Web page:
Early- and traditionally weaned nursery pigs benefit from phase-feeding pharmacological concentrations of zinc oxide: effect on metallothionein and mineral concentrations.
Benefits of feeding pharmacological concentrations of zinc (Zn) provided by Zn oxide (ZnO) to 21-d conventionally weaned pigs in the nursery have been documented; however, several management questions remain. We conducted two experiments to evaluate the effect on growth from feeding 3,000 ppm Zn as ZnO during different weeks of the nursery period. In Exp. 1 (n = 138, 11.5 d of age, 3.8 kg BW) and Exp. 2 (n = 246, 24.5 d of age, 7.2 kg BW), pigs were fed either basal diets containing 100 ppm supplemental Zn (adequate) or the same diet with an additional 3,000 ppm Zn (high) supplied as ZnO. Pigs were fed four or two dietary phases in Exp. 1 and 2, respectively, that changed in dietary ingredients and nutrient content (lysine and crude protein) to meet the changing physiological needs of the pigs for the 28-d nursery period. Dietary Zn treatments were 1) adequate Zn fed wk 1 to 4, 2) high Zn fed wk 1, 3) high Zn fed wk 2, 4) high Zn fed wk 1 and 2, 5) high Zn fed wk 2 and 3, and 6) high Zn fed wk 1 to 4. In Exp. 1 and 2, pigs fed high Zn for wk 1 and 2 or the entire 28-d nursery period had the greatest (P < .05) ADG. During any week, pigs fed high Zn had greater concentrations of hepatic metallothionein and Zn in plasma, liver, and kidney than those pigs fed adequate Zn (P < .05). In summary, both early- and traditionally weaned pigs need to be fed pharmacological concentrations of Zn provided as ZnO for a minimum of 2 wk immediately after weaning to enhance growth. (+info)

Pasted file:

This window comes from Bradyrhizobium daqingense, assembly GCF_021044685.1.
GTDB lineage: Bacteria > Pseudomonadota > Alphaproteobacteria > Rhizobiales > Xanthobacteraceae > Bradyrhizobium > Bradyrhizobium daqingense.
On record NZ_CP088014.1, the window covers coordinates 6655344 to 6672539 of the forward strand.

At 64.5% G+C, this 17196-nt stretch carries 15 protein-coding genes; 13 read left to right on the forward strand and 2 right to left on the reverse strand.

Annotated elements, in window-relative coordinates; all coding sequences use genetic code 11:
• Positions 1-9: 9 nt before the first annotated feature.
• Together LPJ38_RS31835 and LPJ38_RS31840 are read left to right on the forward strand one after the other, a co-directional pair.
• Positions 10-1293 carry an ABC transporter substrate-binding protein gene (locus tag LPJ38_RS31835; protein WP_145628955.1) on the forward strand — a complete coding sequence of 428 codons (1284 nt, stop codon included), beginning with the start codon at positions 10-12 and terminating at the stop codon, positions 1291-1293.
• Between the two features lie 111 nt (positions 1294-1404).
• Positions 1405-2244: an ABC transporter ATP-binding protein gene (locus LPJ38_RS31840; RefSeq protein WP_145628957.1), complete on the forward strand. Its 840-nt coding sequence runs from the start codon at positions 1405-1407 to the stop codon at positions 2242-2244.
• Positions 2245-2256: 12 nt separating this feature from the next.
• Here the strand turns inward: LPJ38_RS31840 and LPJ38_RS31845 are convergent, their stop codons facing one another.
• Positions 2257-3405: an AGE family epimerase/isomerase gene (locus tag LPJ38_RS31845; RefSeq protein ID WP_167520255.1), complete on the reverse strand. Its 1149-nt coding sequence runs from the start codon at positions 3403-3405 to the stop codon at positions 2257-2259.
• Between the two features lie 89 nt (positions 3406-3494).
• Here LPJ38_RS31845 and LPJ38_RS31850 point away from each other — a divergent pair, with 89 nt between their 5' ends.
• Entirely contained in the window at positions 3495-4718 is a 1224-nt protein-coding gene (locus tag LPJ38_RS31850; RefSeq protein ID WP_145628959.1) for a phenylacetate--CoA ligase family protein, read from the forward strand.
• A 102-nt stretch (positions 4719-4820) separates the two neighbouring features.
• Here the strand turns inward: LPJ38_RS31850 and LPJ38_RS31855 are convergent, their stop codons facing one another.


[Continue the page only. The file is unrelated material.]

Bioavailability of zinc in several sources of zinc oxide, zinc sulfate, and zinc metal.